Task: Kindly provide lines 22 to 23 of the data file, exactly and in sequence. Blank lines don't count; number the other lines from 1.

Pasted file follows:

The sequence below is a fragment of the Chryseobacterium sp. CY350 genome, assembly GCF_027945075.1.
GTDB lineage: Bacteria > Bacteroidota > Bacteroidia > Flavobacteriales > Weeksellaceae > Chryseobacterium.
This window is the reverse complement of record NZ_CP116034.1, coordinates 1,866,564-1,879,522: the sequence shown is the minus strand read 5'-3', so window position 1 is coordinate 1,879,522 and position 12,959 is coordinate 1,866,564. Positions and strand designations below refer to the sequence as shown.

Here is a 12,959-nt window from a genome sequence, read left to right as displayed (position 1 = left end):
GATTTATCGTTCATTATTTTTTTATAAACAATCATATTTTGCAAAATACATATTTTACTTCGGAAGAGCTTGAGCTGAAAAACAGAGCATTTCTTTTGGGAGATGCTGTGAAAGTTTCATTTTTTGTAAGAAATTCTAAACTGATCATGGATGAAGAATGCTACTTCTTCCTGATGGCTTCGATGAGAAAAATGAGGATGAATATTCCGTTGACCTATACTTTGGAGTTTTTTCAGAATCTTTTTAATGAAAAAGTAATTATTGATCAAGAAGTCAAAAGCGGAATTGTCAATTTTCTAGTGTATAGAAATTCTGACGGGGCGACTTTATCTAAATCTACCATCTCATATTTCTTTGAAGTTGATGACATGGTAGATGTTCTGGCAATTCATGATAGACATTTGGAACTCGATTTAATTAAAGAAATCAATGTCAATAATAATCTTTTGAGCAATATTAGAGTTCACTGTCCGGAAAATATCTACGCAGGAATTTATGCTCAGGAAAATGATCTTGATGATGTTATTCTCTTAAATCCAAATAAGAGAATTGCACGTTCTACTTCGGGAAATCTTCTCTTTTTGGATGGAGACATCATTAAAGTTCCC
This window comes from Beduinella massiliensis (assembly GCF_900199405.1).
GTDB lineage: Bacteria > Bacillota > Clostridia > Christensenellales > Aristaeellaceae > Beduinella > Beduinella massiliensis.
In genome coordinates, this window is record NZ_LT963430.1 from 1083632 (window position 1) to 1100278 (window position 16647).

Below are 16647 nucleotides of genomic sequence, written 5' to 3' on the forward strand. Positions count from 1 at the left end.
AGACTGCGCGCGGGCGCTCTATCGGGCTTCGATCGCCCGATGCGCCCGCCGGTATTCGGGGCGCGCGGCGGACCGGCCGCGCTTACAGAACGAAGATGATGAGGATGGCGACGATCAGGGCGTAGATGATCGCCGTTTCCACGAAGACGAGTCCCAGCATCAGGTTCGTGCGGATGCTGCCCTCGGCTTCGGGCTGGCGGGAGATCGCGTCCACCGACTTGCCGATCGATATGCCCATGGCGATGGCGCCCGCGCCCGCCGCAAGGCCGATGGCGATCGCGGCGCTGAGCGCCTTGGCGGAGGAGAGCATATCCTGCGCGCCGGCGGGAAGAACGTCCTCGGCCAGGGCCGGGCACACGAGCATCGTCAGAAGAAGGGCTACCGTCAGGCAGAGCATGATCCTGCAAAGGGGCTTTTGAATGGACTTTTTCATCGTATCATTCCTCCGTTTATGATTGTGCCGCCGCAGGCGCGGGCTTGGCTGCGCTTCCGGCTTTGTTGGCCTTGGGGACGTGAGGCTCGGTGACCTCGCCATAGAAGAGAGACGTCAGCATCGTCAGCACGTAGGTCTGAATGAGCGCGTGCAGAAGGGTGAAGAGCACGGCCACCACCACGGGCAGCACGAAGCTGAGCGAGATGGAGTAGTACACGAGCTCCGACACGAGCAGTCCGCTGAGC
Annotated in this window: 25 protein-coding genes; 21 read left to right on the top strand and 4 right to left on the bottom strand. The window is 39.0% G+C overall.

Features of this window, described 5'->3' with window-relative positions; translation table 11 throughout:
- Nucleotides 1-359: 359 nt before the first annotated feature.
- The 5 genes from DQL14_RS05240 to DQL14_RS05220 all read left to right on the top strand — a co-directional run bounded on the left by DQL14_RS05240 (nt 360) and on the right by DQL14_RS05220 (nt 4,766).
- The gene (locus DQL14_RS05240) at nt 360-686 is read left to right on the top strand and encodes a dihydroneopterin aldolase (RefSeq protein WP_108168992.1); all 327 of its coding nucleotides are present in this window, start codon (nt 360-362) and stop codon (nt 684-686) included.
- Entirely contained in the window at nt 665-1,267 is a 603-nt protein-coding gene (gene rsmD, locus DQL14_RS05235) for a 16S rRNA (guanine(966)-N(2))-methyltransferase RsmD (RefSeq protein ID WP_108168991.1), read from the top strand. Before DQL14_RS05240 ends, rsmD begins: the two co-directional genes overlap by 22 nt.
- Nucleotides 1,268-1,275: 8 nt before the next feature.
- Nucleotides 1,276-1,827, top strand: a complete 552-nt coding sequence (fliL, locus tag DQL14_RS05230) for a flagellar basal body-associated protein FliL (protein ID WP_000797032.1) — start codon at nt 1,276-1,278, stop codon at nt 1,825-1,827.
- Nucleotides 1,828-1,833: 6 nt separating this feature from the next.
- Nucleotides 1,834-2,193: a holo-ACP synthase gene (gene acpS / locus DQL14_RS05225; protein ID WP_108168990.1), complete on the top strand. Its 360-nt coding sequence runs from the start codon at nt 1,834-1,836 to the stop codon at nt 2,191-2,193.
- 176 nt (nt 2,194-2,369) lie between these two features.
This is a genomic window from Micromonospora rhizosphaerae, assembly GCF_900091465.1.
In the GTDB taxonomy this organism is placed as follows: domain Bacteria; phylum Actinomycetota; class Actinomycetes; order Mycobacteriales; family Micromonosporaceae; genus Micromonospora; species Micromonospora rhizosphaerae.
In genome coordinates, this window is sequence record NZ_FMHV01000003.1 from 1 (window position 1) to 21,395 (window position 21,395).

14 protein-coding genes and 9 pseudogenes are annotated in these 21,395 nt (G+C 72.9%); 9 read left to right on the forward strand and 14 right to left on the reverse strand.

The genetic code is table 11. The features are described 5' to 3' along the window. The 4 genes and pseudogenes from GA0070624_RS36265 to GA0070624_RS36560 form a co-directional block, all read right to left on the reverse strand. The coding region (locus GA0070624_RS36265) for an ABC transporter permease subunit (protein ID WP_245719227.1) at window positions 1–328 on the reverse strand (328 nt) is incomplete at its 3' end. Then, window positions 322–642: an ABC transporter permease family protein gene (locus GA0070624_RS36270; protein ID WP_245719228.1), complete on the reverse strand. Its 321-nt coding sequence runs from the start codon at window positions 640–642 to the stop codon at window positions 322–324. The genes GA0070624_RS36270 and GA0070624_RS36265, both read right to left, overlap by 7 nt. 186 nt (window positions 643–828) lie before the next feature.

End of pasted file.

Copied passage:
This is a genomic window from Micromonospora rhizosphaerae, assembly GCF_900091465.1.
In the GTDB taxonomy this organism is placed as follows: domain Bacteria; phylum Actinomycetota; class Actinomycetes; order Mycobacteriales; family Micromonosporaceae; genus Micromonospora; species Micromonospora rhizosphaerae.